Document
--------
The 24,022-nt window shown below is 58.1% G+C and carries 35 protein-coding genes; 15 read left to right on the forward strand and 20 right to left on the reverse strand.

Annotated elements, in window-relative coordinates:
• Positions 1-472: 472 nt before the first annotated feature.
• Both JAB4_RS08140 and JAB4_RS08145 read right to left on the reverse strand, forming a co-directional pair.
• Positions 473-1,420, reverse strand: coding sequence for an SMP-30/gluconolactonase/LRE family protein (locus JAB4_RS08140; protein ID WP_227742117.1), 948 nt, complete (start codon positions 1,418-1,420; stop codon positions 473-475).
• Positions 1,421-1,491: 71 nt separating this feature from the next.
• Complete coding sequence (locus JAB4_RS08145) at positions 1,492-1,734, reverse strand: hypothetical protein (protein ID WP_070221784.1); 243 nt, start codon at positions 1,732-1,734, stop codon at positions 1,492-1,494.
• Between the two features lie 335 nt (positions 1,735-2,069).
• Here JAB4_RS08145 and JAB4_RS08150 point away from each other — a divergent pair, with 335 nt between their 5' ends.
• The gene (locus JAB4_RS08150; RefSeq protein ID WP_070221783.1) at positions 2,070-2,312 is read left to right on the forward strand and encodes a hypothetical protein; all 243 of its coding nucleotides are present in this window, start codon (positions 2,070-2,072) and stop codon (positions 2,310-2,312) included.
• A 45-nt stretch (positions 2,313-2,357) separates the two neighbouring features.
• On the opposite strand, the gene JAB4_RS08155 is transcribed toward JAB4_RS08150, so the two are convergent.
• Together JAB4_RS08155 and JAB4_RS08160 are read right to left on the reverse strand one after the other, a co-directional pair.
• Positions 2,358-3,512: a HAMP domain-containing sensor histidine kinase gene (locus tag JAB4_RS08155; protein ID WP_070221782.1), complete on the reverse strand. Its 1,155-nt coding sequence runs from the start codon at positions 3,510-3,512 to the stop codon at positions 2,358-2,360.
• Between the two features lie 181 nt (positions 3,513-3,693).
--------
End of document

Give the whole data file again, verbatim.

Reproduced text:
The 24,022-nt window shown below is 58.1% G+C and carries 35 protein-coding genes; 15 read left to right on the forward strand and 20 right to left on the reverse strand.

Annotated elements, in window-relative coordinates:
• Positions 1-472: 472 nt before the first annotated feature.
• Both JAB4_RS08140 and JAB4_RS08145 read right to left on the reverse strand, forming a co-directional pair.
• Positions 473-1,420, reverse strand: coding sequence for an SMP-30/gluconolactonase/LRE family protein (locus JAB4_RS08140; protein ID WP_227742117.1), 948 nt, complete (start codon positions 1,418-1,420; stop codon positions 473-475).
• Positions 1,421-1,491: 71 nt separating this feature from the next.
• Complete coding sequence (locus JAB4_RS08145) at positions 1,492-1,734, reverse strand: hypothetical protein (protein ID WP_070221784.1); 243 nt, start codon at positions 1,732-1,734, stop codon at positions 1,492-1,494.
• Between the two features lie 335 nt (positions 1,735-2,069).
• Here JAB4_RS08145 and JAB4_RS08150 point away from each other — a divergent pair, with 335 nt between their 5' ends.
• The gene (locus JAB4_RS08150; RefSeq protein ID WP_070221783.1) at positions 2,070-2,312 is read left to right on the forward strand and encodes a hypothetical protein; all 243 of its coding nucleotides are present in this window, start codon (positions 2,070-2,072) and stop codon (positions 2,310-2,312) included.
• A 45-nt stretch (positions 2,313-2,357) separates the two neighbouring features.
• On the opposite strand, the gene JAB4_RS08155 is transcribed toward JAB4_RS08150, so the two are convergent.
• Together JAB4_RS08155 and JAB4_RS08160 are read right to left on the reverse strand one after the other, a co-directional pair.
• Positions 2,358-3,512: a HAMP domain-containing sensor histidine kinase gene (locus tag JAB4_RS08155; protein ID WP_070221782.1), complete on the reverse strand. Its 1,155-nt coding sequence runs from the start codon at positions 3,510-3,512 to the stop codon at positions 2,358-2,360.
• Between the two features lie 181 nt (positions 3,513-3,693).